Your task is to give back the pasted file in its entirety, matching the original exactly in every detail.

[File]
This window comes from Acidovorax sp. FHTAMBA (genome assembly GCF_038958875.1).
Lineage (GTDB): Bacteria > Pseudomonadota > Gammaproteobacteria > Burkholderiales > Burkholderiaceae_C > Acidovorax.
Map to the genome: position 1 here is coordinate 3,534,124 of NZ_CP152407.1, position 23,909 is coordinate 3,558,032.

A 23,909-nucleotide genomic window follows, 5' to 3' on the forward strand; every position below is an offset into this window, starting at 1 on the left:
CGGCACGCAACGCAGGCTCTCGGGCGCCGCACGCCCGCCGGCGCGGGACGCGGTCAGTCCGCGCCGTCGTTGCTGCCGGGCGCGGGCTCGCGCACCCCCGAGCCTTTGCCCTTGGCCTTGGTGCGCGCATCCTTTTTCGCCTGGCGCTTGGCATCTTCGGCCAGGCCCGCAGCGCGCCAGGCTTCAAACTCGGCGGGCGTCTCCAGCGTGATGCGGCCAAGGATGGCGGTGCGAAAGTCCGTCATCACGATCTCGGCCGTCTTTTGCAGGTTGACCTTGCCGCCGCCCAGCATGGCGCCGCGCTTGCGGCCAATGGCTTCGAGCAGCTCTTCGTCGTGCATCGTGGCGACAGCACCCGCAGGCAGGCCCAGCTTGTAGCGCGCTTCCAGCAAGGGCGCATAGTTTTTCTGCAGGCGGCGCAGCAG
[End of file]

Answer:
This window comes from Acidovorax sp. FHTAMBA (genome assembly GCF_038958875.1).
Lineage (GTDB): Bacteria > Pseudomonadota > Gammaproteobacteria > Burkholderiales > Burkholderiaceae_C > Acidovorax.
Map to the genome: position 1 here is coordinate 3,534,124 of NZ_CP152407.1, position 23,909 is coordinate 3,558,032.

A 23,909-nucleotide genomic window follows, 5' to 3' on the forward strand; every position below is an offset into this window, starting at 1 on the left:
CGGCACGCAACGCAGGCTCTCGGGCGCCGCACGCCCGCCGGCGCGGGACGCGGTCAGTCCGCGCCGTCGTTGCTGCCGGGCGCGGGCTCGCGCACCCCCGAGCCTTTGCCCTTGGCCTTGGTGCGCGCATCCTTTTTCGCCTGGCGCTTGGCATCTTCGGCCAGGCCCGCAGCGCGCCAGGCTTCAAACTCGGCGGGCGTCTCCAGCGTGATGCGGCCAAGGATGGCGGTGCGAAAGTCCGTCATCACGATCTCGGCCGTCTTTTGCAGGTTGACCTTGCCGCCGCCCAGCATGGCGCCGCGCTTGCGGCCAATGGCTTCGAGCAGCTCTTCGTCGTGCATCGTGGCGACAGCACCCGCAGGCAGGCCCAGCTTGTAGCGCGCTTCCAGCAAGGGCGCATAGTTTTTCTGCAGGCGGCGCAGCAG